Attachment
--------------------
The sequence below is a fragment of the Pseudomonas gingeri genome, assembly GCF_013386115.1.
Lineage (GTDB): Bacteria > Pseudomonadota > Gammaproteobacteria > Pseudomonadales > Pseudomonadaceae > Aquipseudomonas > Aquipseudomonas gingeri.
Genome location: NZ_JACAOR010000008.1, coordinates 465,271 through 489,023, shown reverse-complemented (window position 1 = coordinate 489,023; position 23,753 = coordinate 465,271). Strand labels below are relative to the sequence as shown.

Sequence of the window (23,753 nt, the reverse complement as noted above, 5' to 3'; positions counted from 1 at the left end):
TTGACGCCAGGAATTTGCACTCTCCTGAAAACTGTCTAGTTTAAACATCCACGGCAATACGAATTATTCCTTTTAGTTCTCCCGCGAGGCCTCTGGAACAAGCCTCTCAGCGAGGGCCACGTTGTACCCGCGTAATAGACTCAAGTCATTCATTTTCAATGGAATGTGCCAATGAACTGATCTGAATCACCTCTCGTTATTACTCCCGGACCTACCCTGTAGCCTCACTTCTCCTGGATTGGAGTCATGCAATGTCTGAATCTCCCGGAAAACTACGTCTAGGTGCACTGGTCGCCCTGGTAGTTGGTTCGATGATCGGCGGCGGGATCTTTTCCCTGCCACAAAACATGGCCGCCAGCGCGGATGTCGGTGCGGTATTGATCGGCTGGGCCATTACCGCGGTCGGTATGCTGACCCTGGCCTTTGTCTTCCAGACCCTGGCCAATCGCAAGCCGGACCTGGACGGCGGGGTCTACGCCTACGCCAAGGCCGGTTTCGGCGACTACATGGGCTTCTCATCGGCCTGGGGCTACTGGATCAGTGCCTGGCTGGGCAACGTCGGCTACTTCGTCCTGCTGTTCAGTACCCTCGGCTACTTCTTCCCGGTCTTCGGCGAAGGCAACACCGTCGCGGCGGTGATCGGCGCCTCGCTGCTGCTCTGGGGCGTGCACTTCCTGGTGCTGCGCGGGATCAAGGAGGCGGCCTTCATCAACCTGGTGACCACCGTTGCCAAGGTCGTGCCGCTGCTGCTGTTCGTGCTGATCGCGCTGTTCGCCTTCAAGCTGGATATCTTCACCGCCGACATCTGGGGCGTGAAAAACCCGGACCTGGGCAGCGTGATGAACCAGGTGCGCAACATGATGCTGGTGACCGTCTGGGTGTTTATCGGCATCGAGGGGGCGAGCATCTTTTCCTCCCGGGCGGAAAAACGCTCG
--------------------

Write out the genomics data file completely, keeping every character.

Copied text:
The sequence below is a fragment of the Pseudomonas gingeri genome, assembly GCF_013386115.1.
Lineage (GTDB): Bacteria > Pseudomonadota > Gammaproteobacteria > Pseudomonadales > Pseudomonadaceae > Aquipseudomonas > Aquipseudomonas gingeri.
Genome location: NZ_JACAOR010000008.1, coordinates 465,271 through 489,023, shown reverse-complemented (window position 1 = coordinate 489,023; position 23,753 = coordinate 465,271). Strand labels below are relative to the sequence as shown.

Sequence of the window (23,753 nt, the reverse complement as noted above, 5' to 3'; positions counted from 1 at the left end):
TTGACGCCAGGAATTTGCACTCTCCTGAAAACTGTCTAGTTTAAACATCCACGGCAATACGAATTATTCCTTTTAGTTCTCCCGCGAGGCCTCTGGAACAAGCCTCTCAGCGAGGGCCACGTTGTACCCGCGTAATAGACTCAAGTCATTCATTTTCAATGGAATGTGCCAATGAACTGATCTGAATCACCTCTCGTTATTACTCCCGGACCTACCCTGTAGCCTCACTTCTCCTGGATTGGAGTCATGCAATGTCTGAATCTCCCGGAAAACTACGTCTAGGTGCACTGGTCGCCCTGGTAGTTGGTTCGATGATCGGCGGCGGGATCTTTTCCCTGCCACAAAACATGGCCGCCAGCGCGGATGTCGGTGCGGTATTGATCGGCTGGGCCATTACCGCGGTCGGTATGCTGACCCTGGCCTTTGTCTTCCAGACCCTGGCCAATCGCAAGCCGGACCTGGACGGCGGGGTCTACGCCTACGCCAAGGCCGGTTTCGGCGACTACATGGGCTTCTCATCGGCCTGGGGCTACTGGATCAGTGCCTGGCTGGGCAACGTCGGCTACTTCGTCCTGCTGTTCAGTACCCTCGGCTACTTCTTCCCGGTCTTCGGCGAAGGCAACACCGTCGCGGCGGTGATCGGCGCCTCGCTGCTGCTCTGGGGCGTGCACTTCCTGGTGCTGCGCGGGATCAAGGAGGCGGCCTTCATCAACCTGGTGACCACCGTTGCCAAGGTCGTGCCGCTGCTGCTGTTCGTGCTGATCGCGCTGTTCGCCTTCAAGCTGGATATCTTCACCGCCGACATCTGGGGCGTGAAAAACCCGGACCTGGGCAGCGTGATGAACCAGGTGCGCAACATGATGCTGGTGACCGTCTGGGTGTTTATCGGCATCGAGGGGGCGAGCATCTTTTCCTCCCGGGCGGAAAAACGCTCG